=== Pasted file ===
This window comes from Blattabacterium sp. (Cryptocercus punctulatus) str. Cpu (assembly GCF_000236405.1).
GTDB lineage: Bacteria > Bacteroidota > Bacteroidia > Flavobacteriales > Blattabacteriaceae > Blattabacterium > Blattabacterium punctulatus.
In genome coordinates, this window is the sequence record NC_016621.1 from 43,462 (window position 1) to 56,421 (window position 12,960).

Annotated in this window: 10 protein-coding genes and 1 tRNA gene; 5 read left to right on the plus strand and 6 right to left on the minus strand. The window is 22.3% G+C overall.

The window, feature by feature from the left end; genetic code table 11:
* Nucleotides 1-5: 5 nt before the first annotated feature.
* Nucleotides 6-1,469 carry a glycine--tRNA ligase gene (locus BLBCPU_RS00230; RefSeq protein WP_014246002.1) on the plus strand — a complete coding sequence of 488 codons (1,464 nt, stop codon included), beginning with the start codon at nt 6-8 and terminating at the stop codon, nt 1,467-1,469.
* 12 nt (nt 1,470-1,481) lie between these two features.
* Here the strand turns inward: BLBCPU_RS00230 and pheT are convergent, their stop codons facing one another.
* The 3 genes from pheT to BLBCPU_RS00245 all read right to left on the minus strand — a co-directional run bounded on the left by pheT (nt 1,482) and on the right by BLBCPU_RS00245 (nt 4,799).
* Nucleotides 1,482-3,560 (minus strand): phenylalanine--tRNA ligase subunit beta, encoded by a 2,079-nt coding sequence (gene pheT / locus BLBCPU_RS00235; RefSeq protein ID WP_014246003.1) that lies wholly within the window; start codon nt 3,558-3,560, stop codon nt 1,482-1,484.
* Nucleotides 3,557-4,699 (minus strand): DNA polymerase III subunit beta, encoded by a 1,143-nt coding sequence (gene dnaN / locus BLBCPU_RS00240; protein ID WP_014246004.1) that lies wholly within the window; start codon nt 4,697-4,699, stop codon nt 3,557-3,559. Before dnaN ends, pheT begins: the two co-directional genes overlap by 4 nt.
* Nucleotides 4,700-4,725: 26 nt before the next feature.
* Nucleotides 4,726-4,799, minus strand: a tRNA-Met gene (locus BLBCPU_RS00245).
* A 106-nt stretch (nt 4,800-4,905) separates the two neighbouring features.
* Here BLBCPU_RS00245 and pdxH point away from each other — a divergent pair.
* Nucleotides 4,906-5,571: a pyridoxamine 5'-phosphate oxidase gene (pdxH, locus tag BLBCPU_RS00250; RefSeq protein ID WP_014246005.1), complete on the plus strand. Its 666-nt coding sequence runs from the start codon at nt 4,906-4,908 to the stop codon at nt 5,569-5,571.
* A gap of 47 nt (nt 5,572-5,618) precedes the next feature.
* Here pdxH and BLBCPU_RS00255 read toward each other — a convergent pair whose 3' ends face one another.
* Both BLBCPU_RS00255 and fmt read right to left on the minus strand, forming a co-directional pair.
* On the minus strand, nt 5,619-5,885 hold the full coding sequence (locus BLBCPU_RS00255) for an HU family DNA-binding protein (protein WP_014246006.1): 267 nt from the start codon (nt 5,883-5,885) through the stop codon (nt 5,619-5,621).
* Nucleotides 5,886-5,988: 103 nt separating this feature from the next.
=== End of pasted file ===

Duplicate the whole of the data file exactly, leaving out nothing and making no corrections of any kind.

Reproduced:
This window comes from Blattabacterium sp. (Cryptocercus punctulatus) str. Cpu (assembly GCF_000236405.1).
GTDB lineage: Bacteria > Bacteroidota > Bacteroidia > Flavobacteriales > Blattabacteriaceae > Blattabacterium > Blattabacterium punctulatus.
In genome coordinates, this window is the sequence record NC_016621.1 from 43,462 (window position 1) to 56,421 (window position 12,960).

Annotated in this window: 10 protein-coding genes and 1 tRNA gene; 5 read left to right on the plus strand and 6 right to left on the minus strand. The window is 22.3% G+C overall.

The window, feature by feature from the left end; genetic code table 11:
* Nucleotides 1-5: 5 nt before the first annotated feature.
* Nucleotides 6-1,469 carry a glycine--tRNA ligase gene (locus BLBCPU_RS00230; RefSeq protein WP_014246002.1) on the plus strand — a complete coding sequence of 488 codons (1,464 nt, stop codon included), beginning with the start codon at nt 6-8 and terminating at the stop codon, nt 1,467-1,469.
* 12 nt (nt 1,470-1,481) lie between these two features.
* Here the strand turns inward: BLBCPU_RS00230 and pheT are convergent, their stop codons facing one another.
* The 3 genes from pheT to BLBCPU_RS00245 all read right to left on the minus strand — a co-directional run bounded on the left by pheT (nt 1,482) and on the right by BLBCPU_RS00245 (nt 4,799).
* Nucleotides 1,482-3,560 (minus strand): phenylalanine--tRNA ligase subunit beta, encoded by a 2,079-nt coding sequence (gene pheT / locus BLBCPU_RS00235; RefSeq protein ID WP_014246003.1) that lies wholly within the window; start codon nt 3,558-3,560, stop codon nt 1,482-1,484.
* Nucleotides 3,557-4,699 (minus strand): DNA polymerase III subunit beta, encoded by a 1,143-nt coding sequence (gene dnaN / locus BLBCPU_RS00240; protein ID WP_014246004.1) that lies wholly within the window; start codon nt 4,697-4,699, stop codon nt 3,557-3,559. Before dnaN ends, pheT begins: the two co-directional genes overlap by 4 nt.
* Nucleotides 4,700-4,725: 26 nt before the next feature.
* Nucleotides 4,726-4,799, minus strand: a tRNA-Met gene (locus BLBCPU_RS00245).
* A 106-nt stretch (nt 4,800-4,905) separates the two neighbouring features.
* Here BLBCPU_RS00245 and pdxH point away from each other — a divergent pair.
* Nucleotides 4,906-5,571: a pyridoxamine 5'-phosphate oxidase gene (pdxH, locus tag BLBCPU_RS00250; RefSeq protein ID WP_014246005.1), complete on the plus strand. Its 666-nt coding sequence runs from the start codon at nt 4,906-4,908 to the stop codon at nt 5,569-5,571.
* A gap of 47 nt (nt 5,572-5,618) precedes the next feature.
* Here pdxH and BLBCPU_RS00255 read toward each other — a convergent pair whose 3' ends face one another.
* Both BLBCPU_RS00255 and fmt read right to left on the minus strand, forming a co-directional pair.
* On the minus strand, nt 5,619-5,885 hold the full coding sequence (locus BLBCPU_RS00255) for an HU family DNA-binding protein (protein WP_014246006.1): 267 nt from the start codon (nt 5,883-5,885) through the stop codon (nt 5,619-5,621).
* Nucleotides 5,886-5,988: 103 nt separating this feature from the next.